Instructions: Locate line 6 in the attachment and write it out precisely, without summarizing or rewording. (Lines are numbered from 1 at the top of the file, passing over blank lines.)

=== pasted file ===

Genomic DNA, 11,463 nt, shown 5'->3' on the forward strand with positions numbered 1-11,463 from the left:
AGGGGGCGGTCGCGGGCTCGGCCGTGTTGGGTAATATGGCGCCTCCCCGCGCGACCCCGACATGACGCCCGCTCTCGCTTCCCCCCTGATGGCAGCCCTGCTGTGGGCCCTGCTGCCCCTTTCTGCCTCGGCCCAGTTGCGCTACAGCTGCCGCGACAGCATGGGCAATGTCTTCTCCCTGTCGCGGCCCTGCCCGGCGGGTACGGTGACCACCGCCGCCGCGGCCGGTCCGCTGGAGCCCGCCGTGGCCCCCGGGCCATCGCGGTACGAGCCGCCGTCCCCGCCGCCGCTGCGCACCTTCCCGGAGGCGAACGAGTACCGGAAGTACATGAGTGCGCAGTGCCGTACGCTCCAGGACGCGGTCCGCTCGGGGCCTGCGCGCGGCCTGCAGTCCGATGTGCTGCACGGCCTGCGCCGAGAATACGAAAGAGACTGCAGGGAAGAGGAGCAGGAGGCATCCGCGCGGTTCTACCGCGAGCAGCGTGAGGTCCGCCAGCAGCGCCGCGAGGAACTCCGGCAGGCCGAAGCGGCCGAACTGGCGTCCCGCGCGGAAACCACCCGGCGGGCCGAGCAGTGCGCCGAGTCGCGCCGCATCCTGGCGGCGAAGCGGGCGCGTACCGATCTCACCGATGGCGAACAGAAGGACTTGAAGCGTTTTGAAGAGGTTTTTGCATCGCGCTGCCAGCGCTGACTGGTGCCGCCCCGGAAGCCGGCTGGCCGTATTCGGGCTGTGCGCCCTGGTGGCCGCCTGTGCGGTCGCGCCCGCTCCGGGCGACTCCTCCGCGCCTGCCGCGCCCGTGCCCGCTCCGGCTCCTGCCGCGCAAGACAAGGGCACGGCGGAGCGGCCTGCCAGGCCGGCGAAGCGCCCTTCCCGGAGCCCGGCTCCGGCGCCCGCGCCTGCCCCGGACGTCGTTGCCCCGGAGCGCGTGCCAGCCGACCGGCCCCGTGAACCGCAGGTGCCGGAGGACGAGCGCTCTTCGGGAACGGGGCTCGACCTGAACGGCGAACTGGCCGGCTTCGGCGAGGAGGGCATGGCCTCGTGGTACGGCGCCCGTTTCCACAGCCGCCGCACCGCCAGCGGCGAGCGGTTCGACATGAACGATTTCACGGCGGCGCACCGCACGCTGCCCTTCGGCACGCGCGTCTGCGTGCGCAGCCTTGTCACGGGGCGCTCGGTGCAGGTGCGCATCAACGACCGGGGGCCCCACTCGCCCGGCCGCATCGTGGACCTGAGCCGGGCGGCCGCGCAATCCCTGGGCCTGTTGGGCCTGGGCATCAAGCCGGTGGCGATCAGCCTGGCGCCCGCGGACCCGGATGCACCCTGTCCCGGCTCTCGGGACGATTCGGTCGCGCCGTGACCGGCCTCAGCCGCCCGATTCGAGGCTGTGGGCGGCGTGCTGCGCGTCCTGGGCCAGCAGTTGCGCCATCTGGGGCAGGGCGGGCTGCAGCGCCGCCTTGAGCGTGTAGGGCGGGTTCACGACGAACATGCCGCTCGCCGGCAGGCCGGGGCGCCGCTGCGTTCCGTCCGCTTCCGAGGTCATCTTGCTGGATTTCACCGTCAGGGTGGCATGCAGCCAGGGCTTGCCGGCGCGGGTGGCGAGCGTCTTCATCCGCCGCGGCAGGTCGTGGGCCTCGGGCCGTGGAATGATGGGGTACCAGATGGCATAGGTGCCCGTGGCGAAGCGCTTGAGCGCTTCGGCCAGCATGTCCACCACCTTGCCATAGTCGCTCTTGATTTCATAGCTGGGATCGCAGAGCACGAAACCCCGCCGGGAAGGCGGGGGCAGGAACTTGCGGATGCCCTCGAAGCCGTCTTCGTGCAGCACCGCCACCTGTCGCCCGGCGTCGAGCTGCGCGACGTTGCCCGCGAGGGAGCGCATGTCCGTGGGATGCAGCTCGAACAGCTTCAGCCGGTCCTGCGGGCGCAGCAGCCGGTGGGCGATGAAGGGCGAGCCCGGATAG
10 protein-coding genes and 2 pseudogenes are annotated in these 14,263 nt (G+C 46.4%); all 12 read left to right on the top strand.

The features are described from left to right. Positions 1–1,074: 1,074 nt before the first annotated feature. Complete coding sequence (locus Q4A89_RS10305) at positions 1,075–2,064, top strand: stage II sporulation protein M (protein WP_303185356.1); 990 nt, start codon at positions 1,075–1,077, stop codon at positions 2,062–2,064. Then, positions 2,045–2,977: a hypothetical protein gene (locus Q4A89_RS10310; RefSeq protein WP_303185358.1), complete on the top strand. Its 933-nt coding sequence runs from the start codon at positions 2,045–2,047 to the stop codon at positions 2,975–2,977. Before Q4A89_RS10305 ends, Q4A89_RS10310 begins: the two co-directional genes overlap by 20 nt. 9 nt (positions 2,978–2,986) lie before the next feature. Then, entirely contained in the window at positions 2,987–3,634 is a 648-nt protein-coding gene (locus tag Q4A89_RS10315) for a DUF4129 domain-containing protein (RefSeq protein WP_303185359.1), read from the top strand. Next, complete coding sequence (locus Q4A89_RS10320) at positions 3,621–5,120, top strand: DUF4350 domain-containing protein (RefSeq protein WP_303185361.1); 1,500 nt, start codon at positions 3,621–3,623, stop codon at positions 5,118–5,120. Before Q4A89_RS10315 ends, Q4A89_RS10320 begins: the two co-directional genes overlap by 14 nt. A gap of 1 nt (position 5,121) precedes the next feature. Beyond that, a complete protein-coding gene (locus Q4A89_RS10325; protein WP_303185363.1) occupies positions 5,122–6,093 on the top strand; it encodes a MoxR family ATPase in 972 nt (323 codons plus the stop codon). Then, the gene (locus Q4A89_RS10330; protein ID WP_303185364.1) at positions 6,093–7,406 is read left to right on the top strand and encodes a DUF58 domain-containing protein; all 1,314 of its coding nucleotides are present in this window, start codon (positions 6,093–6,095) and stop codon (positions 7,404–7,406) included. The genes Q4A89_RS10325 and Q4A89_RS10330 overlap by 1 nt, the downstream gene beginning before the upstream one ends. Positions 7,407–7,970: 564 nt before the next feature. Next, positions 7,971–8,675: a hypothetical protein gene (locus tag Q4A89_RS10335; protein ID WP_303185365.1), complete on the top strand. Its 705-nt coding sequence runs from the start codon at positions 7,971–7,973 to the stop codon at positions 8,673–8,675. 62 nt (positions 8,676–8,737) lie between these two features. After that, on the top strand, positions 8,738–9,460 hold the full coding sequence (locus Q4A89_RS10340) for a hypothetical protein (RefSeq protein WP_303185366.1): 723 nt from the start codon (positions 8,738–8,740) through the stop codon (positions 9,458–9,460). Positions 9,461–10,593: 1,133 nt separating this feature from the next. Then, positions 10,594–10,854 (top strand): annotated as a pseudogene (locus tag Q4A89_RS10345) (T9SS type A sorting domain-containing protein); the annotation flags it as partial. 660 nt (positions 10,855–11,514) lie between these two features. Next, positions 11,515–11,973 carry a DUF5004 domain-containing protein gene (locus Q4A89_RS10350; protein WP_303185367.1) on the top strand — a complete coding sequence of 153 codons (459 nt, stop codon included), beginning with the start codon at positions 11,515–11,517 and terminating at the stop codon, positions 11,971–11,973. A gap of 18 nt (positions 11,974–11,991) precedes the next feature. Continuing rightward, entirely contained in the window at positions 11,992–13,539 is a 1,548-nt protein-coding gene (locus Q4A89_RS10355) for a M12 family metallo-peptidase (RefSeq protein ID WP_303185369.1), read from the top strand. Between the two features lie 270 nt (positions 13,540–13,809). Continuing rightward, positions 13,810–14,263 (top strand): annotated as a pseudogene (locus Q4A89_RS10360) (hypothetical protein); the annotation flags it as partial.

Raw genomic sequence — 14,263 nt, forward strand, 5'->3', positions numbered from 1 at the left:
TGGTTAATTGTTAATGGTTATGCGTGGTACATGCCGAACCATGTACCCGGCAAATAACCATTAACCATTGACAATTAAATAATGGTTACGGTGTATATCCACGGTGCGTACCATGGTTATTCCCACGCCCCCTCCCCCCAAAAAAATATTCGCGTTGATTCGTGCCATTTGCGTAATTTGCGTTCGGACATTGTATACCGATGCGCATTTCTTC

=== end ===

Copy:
TGGTTAATTGTTAATGGTTATGCGTGGTACATGCCGAACCATGTACCCGGCAAATAACCATTAACCATTGACAATTAAATAATGGTTACGGTGTATATCCACGGTGCGTACCATGGTTATTCCCACGCCCCCTCCCCCCAAAAAAATATTCGCGTTGATTCGTGCCATTTGCGTAATTTGCGTTCGGACATTGTATACCGATGCGCATTTCTTC